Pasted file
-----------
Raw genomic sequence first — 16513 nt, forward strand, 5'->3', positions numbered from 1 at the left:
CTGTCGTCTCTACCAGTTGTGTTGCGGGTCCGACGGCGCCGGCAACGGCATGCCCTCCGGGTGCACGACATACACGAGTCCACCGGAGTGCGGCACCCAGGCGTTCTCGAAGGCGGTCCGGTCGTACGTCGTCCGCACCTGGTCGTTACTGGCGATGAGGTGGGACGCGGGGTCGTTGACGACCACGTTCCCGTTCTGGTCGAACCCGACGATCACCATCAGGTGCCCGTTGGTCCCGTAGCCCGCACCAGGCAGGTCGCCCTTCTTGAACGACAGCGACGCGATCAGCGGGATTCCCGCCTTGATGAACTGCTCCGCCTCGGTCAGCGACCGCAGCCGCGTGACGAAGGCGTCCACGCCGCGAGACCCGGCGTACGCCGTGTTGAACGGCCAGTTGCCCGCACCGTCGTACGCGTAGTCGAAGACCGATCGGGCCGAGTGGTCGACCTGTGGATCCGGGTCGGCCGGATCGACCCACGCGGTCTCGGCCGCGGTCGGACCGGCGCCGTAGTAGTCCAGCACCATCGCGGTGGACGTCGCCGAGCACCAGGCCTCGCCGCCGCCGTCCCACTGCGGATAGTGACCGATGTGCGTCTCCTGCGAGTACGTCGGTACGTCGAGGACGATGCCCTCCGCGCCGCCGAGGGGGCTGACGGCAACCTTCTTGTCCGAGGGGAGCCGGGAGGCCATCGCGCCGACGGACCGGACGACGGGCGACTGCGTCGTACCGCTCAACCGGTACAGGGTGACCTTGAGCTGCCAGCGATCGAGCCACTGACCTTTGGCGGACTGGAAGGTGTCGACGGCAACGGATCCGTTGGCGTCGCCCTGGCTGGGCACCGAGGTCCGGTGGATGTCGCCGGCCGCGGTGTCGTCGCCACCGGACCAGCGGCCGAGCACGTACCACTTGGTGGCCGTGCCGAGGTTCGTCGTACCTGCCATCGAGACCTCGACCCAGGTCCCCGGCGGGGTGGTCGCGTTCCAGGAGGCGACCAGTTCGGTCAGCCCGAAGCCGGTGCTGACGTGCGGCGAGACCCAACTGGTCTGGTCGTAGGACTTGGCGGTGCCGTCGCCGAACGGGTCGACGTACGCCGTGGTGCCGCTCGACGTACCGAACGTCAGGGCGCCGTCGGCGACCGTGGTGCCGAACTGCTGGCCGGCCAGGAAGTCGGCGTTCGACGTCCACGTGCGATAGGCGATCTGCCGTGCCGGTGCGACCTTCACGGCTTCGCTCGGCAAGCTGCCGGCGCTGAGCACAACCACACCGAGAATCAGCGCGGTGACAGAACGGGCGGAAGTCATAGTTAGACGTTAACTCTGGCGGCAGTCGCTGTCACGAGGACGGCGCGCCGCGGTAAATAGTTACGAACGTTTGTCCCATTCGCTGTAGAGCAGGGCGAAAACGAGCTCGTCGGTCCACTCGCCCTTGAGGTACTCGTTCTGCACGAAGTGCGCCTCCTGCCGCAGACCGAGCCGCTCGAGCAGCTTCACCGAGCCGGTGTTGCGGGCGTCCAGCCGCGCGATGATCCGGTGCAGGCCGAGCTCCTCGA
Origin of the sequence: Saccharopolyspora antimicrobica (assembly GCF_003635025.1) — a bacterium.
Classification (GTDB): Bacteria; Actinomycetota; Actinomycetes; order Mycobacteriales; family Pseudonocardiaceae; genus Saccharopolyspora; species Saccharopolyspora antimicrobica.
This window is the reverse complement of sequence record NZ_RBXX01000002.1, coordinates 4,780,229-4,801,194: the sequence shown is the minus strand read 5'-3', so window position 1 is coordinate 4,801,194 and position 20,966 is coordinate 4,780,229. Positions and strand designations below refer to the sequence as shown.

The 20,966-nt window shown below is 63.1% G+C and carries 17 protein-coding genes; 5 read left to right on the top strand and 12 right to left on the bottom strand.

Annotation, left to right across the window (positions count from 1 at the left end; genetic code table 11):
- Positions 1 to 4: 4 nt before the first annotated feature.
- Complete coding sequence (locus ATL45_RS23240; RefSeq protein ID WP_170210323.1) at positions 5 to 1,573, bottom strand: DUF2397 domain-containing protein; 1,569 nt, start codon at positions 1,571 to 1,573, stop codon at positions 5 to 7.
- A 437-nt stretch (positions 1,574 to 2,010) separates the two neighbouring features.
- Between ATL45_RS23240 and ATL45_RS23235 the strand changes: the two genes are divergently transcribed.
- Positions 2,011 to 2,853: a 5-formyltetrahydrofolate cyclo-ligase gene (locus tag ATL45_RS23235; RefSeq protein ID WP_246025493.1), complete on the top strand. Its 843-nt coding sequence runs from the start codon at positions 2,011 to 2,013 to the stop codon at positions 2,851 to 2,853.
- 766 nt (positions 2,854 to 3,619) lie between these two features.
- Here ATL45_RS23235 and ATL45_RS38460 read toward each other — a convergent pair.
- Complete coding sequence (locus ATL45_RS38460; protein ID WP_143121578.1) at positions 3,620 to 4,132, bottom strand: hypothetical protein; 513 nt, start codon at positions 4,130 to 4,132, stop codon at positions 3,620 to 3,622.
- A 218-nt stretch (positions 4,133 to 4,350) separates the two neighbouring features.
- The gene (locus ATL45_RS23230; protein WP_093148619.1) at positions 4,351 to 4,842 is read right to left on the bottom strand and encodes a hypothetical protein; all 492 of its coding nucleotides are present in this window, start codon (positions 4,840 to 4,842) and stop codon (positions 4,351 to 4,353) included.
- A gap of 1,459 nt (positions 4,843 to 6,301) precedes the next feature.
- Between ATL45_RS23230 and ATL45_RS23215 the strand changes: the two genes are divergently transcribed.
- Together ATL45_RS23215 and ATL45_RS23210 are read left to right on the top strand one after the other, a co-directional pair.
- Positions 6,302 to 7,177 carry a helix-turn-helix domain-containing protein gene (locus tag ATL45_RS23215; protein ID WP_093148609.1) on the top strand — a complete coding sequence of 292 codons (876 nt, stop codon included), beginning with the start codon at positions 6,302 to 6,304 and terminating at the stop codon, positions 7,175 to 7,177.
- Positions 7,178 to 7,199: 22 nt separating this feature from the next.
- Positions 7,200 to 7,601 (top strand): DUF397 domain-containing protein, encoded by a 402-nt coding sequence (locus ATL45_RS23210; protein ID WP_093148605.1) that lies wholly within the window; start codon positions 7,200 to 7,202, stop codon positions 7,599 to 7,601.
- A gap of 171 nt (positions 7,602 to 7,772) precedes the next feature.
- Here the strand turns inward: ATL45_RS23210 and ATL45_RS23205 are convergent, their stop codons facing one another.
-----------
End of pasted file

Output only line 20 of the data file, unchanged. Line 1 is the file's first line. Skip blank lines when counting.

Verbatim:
- Together ATL45_RS23215 and ATL45_RS23210 are read left to right on the top strand one after the other, a co-directional pair.